Do you work at a school that encourages you to create your own planning templates? If so, simply searching on the Internet and buying a set of planning templates may seem like the ideal time-saving solution; however, before going down that road you may wish to consider that what you find may not meet your specific needs. Although more time consuming to begin with, you are probably better off creating template(s) of your own that take the following into consideration:
Does your planning template cover your basic needs? For example, does it provide space for noting:
Does the planning tool you design need fixed dates? If you teach thematic units or units that have set beginning and endpoints, then most likely yes. But what if you are following more of an inquiry-based or play-based philosophy? Is it necessary to create a fixed weekly or monthly template? If not, how will you address this?
Does your planning template accommodate multiple grade levels should you be teaching a split class? If not, how will you address this? By combining the two grades on a single template or creating a separate template for each one.
Does your planning template accommodate the multiple ability levels should you be teaching a multi-level class? If not, how will you address this? By combining differing levels on a single template or creating a separate template for each one.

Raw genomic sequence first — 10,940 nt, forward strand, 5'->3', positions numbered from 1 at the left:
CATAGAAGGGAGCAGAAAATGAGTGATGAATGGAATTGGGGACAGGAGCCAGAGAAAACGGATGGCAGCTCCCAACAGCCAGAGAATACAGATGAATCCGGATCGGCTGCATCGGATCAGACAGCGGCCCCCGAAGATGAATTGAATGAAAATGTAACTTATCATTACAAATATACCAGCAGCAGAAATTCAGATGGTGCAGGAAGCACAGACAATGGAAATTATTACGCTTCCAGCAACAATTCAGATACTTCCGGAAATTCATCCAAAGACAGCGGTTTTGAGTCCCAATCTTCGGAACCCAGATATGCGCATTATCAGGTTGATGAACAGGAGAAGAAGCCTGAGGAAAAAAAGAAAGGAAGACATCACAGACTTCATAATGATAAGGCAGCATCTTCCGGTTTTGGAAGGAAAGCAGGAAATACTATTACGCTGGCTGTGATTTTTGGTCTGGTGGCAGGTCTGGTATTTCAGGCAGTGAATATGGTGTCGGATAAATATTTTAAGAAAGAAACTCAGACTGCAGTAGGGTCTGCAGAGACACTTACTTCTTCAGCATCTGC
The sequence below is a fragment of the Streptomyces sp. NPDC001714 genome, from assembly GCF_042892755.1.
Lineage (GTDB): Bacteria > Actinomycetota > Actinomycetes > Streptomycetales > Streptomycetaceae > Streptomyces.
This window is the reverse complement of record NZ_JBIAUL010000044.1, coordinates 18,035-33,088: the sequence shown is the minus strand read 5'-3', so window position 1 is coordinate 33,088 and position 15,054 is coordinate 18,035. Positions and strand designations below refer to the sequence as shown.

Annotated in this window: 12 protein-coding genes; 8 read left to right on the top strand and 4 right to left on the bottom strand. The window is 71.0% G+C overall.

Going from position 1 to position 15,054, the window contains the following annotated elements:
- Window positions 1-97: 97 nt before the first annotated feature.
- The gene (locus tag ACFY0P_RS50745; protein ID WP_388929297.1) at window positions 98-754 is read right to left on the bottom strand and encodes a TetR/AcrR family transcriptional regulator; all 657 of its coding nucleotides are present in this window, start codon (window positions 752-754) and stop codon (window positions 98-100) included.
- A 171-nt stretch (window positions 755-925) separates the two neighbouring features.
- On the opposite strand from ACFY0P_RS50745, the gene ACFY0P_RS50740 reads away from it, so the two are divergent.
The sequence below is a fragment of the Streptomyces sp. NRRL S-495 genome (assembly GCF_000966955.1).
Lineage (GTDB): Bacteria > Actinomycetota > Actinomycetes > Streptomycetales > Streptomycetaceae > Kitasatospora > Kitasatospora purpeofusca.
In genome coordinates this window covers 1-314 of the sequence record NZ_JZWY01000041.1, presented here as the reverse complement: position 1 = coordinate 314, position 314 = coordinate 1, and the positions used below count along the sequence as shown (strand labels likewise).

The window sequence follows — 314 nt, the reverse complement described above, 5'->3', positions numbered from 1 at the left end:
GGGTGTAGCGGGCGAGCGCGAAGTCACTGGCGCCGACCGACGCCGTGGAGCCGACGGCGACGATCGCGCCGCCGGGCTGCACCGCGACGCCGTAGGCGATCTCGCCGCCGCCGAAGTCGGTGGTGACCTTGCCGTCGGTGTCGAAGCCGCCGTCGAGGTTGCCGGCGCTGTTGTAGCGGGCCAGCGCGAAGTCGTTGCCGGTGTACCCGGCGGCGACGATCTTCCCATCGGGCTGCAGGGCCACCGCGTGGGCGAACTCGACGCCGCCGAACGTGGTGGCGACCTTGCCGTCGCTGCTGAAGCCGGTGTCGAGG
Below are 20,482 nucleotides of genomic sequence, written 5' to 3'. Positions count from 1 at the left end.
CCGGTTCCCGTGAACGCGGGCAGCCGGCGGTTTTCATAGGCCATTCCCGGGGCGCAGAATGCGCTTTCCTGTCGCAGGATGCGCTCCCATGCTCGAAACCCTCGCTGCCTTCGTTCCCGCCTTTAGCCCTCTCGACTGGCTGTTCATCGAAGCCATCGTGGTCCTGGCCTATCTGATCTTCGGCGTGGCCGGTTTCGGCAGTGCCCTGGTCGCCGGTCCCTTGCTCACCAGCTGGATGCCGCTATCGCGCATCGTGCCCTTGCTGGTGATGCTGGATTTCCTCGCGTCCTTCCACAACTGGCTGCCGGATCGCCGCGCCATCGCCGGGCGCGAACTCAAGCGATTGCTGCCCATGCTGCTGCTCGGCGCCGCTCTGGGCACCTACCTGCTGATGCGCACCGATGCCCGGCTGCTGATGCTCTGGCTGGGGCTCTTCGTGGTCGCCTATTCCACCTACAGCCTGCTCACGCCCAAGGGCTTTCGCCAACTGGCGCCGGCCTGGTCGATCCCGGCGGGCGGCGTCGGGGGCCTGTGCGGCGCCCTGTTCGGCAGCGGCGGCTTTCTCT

Does your planning template include space to plan for students in your class who are on individualized learning plans or who may be learning at different paces? If not, how will you address their needs?
Does your planning template incorporate school values and prompt you to include them in your lessons? If not, how can you modify your planner so that it does?
Does your planner contain a checklist or reminders for classroom setup? For example, if you are following a philosophy that offers guidelines on how your room should look, do your planning tools reflect this?
If you choose to follow a transdisciplinary approach, does your template allow for multiple subject areas to be planned on a single document? Does it encourage you to think about making links between different subject areas? Does it allow for collaboration with other teachers?
If you are co-teaching, does your planning tool accommodate shared teaching? Is there space to write notes and observations so that both of you know how students are progressing?
Does your planning template follow a logical train of thought or are the items you wish to include on your planner listed in a haphazard manner? For example, if you placed “Materials” first and “Learning outcomes” second – does it make sense for you to list resources before knowing what your objectives for the lesson are?
As you can tell from the above checklist, designing the proper template to meet your classroom needs isn’t always a cut and dry case and there are many mitigating factors that can influence the design process. Feel like you may need some extra support? Contact us. We can help you in creating the ideal planning tools for your needs!